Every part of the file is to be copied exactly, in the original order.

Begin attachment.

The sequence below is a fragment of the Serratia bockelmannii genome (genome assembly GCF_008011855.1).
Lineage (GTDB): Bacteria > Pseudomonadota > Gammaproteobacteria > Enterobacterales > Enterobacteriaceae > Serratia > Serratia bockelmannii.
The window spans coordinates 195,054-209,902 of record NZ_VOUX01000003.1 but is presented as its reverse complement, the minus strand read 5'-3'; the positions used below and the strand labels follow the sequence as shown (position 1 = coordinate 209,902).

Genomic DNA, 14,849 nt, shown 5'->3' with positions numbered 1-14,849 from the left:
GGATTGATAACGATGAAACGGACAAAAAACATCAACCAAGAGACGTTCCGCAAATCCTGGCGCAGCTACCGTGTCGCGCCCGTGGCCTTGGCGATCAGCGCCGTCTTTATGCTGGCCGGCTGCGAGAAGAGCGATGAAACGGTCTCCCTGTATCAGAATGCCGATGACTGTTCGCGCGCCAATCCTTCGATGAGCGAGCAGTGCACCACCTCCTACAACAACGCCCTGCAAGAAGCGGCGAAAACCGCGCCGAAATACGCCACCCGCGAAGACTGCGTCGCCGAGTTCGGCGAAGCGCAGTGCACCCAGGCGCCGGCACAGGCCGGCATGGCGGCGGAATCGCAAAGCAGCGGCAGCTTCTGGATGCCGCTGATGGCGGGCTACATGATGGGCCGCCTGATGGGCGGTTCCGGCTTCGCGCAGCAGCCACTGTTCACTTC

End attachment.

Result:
The sequence below is a fragment of the Serratia bockelmannii genome (genome assembly GCF_008011855.1).
Lineage (GTDB): Bacteria > Pseudomonadota > Gammaproteobacteria > Enterobacterales > Enterobacteriaceae > Serratia > Serratia bockelmannii.
The window spans coordinates 195,054-209,902 of record NZ_VOUX01000003.1 but is presented as its reverse complement, the minus strand read 5'-3'; the positions used below and the strand labels follow the sequence as shown (position 1 = coordinate 209,902).

Genomic DNA, 14,849 nt, shown 5'->3' with positions numbered 1-14,849 from the left:
GGATTGATAACGATGAAACGGACAAAAAACATCAACCAAGAGACGTTCCGCAAATCCTGGCGCAGCTACCGTGTCGCGCCCGTGGCCTTGGCGATCAGCGCCGTCTTTATGCTGGCCGGCTGCGAGAAGAGCGATGAAACGGTCTCCCTGTATCAGAATGCCGATGACTGTTCGCGCGCCAATCCTTCGATGAGCGAGCAGTGCACCACCTCCTACAACAACGCCCTGCAAGAAGCGGCGAAAACCGCGCCGAAATACGCCACCCGCGAAGACTGCGTCGCCGAGTTCGGCGAAGCGCAGTGCACCCAGGCGCCGGCACAGGCCGGCATGGCGGCGGAATCGCAAAGCAGCGGCAGCTTCTGGATGCCGCTGATGGCGGGCTACATGATGGGCCGCCTGATGGGCGGTTCCGGCTTCGCGCAGCAGCCACTGTTCACTTC